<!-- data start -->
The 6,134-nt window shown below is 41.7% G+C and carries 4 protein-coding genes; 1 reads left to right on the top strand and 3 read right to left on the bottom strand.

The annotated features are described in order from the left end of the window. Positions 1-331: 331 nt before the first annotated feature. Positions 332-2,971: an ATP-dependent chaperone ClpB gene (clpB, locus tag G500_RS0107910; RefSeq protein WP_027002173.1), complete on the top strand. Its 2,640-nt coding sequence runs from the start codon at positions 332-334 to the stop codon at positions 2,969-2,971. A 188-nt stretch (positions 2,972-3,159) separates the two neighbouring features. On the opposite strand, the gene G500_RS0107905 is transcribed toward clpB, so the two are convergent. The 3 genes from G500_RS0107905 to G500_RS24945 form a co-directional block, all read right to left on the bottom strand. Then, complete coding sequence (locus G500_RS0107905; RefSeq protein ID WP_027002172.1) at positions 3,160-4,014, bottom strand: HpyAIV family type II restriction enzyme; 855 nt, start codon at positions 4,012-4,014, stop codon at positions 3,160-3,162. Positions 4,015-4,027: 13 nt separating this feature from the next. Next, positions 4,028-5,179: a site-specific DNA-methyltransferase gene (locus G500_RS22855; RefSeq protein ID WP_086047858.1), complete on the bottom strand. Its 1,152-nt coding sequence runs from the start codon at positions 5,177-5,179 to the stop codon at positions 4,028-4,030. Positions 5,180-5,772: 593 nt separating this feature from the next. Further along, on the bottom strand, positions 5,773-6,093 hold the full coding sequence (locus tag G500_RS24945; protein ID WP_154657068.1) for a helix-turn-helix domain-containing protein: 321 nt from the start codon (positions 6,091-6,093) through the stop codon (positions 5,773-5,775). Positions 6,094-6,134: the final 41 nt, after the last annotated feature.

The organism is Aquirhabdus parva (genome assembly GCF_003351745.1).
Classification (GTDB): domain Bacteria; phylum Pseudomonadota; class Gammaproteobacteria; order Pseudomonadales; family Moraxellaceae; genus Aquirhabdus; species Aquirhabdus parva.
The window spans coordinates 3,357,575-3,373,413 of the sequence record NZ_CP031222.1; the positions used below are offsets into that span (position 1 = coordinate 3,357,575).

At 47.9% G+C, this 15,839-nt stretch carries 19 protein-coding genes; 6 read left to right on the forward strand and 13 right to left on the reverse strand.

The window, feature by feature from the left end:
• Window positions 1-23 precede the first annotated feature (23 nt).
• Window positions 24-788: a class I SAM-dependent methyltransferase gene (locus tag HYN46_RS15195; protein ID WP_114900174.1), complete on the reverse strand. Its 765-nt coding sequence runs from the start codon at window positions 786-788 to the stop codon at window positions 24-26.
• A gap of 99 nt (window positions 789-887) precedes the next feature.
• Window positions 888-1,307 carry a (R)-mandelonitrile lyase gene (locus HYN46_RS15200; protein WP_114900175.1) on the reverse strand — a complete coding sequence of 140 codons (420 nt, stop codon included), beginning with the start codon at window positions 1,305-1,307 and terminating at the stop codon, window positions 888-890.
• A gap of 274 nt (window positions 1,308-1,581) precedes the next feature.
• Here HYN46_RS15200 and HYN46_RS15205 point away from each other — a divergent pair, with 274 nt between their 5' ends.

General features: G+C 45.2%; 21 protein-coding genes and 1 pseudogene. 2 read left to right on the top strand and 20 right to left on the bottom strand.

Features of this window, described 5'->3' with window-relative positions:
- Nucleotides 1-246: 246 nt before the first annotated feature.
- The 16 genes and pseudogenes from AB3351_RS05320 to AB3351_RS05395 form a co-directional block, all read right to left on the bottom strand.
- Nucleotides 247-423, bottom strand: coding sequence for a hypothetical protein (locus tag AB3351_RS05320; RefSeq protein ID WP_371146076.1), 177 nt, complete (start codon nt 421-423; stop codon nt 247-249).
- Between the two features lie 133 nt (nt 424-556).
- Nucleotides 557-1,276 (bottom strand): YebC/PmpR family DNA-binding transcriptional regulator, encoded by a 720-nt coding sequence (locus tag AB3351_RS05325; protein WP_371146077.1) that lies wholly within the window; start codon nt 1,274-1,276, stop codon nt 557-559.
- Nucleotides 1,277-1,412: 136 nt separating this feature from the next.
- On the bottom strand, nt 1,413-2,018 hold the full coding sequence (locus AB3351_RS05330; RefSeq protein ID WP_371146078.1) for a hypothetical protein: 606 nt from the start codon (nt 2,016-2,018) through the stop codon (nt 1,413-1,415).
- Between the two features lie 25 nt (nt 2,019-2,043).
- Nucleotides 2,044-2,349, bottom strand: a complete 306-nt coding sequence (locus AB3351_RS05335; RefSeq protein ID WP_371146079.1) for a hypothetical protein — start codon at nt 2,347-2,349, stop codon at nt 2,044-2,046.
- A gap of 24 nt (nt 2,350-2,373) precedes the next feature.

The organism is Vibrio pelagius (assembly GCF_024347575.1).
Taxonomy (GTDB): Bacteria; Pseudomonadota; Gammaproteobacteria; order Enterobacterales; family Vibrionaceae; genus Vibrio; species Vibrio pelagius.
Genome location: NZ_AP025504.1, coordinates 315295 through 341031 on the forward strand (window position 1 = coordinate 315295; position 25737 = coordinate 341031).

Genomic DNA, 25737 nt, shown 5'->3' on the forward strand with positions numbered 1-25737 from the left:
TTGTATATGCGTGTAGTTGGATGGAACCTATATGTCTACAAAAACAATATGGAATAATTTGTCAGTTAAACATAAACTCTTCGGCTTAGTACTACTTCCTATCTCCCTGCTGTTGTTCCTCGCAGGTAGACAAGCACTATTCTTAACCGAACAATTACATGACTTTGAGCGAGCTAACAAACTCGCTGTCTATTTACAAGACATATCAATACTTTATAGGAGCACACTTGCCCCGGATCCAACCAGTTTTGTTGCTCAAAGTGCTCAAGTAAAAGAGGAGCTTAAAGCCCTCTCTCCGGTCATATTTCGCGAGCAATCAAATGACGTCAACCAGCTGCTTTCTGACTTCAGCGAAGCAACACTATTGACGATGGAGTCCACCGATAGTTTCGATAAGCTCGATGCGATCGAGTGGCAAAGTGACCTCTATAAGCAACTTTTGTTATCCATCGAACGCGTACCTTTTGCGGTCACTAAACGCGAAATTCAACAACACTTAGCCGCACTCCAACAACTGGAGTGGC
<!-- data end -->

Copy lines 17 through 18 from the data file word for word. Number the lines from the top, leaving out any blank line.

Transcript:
- The 16 genes and pseudogenes from AB3351_RS05320 to AB3351_RS05395 form a co-directional block, all read right to left on the bottom strand.
- Nucleotides 247-423, bottom strand: coding sequence for a hypothetical protein (locus tag AB3351_RS05320; RefSeq protein ID WP_371146076.1), 177 nt, complete (start codon nt 421-423; stop codon nt 247-249).